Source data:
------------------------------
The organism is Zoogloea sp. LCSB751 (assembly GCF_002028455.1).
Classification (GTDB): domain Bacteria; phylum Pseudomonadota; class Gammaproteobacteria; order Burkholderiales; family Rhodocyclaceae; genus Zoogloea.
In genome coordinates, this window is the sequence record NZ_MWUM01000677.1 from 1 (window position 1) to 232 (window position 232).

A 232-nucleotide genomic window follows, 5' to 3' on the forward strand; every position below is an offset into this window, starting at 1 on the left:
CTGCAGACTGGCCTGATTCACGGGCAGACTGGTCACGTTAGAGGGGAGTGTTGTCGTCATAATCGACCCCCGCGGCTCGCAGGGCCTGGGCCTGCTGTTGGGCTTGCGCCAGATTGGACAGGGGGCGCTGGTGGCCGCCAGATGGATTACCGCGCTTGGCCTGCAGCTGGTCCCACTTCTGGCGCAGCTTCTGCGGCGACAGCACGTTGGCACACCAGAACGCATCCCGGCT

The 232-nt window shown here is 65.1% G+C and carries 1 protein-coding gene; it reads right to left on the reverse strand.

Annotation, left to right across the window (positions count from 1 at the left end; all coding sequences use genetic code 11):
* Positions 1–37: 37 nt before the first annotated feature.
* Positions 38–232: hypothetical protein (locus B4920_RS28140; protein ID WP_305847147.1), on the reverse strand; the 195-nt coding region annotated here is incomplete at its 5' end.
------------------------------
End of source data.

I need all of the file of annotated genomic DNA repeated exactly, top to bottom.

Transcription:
The organism is Zoogloea sp. LCSB751 (assembly GCF_002028455.1).
Classification (GTDB): domain Bacteria; phylum Pseudomonadota; class Gammaproteobacteria; order Burkholderiales; family Rhodocyclaceae; genus Zoogloea.
In genome coordinates, this window is the sequence record NZ_MWUM01000677.1 from 1 (window position 1) to 232 (window position 232).

A 232-nucleotide genomic window follows, 5' to 3' on the forward strand; every position below is an offset into this window, starting at 1 on the left:
CTGCAGACTGGCCTGATTCACGGGCAGACTGGTCACGTTAGAGGGGAGTGTTGTCGTCATAATCGACCCCCGCGGCTCGCAGGGCCTGGGCCTGCTGTTGGGCTTGCGCCAGATTGGACAGGGGGCGCTGGTGGCCGCCAGATGGATTACCGCGCTTGGCCTGCAGCTGGTCCCACTTCTGGCGCAGCTTCTGCGGCGACAGCACGTTGGCACACCAGAACGCATCCCGGCT

The 232-nt window shown here is 65.1% G+C and carries 1 protein-coding gene; it reads right to left on the reverse strand.

Annotation, left to right across the window (positions count from 1 at the left end; all coding sequences use genetic code 11):
* Positions 1–37: 37 nt before the first annotated feature.
* Positions 38–232: hypothetical protein (locus B4920_RS28140; protein ID WP_305847147.1), on the reverse strand; the 195-nt coding region annotated here is incomplete at its 5' end.